In this photo from April 1965, Lyndon Johnson took two visitors to his Stonewall, Texas, ranch on a ride in his Amphicar. A West German firm built 3,770 of these land-to-water vehicles between 1960 and 1968, and the president loved his lagoon-blue model.
According to one of LBJ’s aides, Joseph A. Califano Jr., the president liked to play a trick on visitors. Califano first encountered the Amphicar when he visited the ranch and LBJ offered him a ride. “We reached a steep incline at the edge of the lake and the car started rolling rapidly toward the water,” Califano recalled. “The president shouted, ‘The brakes don’t work! The brakes won’t hold! We’re going in! We’re going under! ’”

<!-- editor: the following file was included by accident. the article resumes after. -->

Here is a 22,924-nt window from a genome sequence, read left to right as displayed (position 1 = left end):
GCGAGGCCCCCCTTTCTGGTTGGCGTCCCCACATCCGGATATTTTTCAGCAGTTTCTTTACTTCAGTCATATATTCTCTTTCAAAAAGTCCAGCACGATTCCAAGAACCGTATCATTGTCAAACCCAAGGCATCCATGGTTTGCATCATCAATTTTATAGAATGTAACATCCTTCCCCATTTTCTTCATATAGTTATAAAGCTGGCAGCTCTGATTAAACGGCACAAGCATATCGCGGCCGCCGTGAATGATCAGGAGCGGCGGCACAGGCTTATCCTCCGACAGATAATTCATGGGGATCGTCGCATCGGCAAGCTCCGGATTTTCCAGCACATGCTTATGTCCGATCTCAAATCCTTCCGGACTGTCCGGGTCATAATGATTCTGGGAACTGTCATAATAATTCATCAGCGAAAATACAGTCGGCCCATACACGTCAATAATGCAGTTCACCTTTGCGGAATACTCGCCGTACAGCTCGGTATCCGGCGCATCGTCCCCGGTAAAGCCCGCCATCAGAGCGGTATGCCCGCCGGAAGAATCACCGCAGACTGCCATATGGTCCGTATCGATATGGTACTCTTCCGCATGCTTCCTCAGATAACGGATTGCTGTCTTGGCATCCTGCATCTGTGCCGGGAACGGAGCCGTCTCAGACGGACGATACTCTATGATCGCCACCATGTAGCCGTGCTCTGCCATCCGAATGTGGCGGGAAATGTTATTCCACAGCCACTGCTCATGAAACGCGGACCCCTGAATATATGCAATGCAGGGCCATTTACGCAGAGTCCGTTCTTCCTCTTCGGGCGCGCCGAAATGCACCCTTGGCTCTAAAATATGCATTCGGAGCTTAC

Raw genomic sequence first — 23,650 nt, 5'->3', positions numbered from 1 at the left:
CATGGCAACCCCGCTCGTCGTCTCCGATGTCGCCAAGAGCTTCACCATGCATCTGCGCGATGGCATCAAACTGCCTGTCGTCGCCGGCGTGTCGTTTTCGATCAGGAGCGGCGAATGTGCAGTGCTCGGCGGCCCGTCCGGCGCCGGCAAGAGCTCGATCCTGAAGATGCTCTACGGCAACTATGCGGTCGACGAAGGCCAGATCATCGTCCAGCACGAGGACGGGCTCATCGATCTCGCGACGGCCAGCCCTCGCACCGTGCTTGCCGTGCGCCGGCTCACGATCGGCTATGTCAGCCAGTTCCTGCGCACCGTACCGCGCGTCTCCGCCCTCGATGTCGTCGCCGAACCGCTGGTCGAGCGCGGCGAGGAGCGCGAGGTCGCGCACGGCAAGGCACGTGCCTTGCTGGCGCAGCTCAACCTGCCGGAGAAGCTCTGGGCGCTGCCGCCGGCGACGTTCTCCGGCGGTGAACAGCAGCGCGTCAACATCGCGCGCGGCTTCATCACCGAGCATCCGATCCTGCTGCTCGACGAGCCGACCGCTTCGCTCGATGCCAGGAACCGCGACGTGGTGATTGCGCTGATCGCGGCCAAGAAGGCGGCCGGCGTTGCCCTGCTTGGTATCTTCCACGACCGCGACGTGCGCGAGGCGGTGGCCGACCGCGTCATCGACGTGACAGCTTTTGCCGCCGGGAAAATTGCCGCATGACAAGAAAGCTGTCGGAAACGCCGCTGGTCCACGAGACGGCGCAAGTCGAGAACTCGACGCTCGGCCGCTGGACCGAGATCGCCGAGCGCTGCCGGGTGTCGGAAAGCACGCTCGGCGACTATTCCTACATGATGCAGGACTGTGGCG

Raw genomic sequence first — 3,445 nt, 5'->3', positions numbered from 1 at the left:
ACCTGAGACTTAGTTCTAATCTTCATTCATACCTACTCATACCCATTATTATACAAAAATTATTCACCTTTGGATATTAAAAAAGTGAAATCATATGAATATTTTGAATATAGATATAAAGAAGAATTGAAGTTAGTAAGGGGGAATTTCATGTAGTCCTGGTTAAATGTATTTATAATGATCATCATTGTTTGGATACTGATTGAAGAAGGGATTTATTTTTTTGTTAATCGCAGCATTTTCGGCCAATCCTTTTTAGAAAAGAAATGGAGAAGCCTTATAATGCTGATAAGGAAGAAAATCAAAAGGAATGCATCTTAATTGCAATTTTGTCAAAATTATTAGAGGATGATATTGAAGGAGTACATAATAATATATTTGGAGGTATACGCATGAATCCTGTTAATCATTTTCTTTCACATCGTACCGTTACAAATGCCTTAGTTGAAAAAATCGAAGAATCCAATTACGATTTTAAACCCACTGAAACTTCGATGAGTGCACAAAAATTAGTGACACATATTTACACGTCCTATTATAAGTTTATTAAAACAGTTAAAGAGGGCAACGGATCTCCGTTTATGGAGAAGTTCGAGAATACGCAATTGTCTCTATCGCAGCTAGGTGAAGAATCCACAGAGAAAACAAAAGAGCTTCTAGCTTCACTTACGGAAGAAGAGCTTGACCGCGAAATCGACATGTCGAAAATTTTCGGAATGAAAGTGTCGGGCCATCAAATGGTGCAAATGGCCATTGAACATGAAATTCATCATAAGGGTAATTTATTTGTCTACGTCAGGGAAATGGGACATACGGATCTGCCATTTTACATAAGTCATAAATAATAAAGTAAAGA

The Los Angeles Times tested an Amphicar in 1963 and reported that the transition from highway to lake was fairly easy: “There is no trick to handling it, on land or sea.” The process was simple. One: drive the car into the water. Two: engage the two propellers, located under the rear engine compartment. Three: Steer as usual—the wheels acted as stabilizers.
Despite these initial favorable reviews, the Amphicar never quite took off. As automotive critic Dan Neil wrote in Time in 2007, the car’s flotation was “entirely dependent on whether [its] bilge pump could keep up with the leakage.”
There’s still an international Amphicar Club, which holds periodic “swim-ins” where the assembled owners take to the water to the delight of spectators. This year’s swim-in calendar can be found here.
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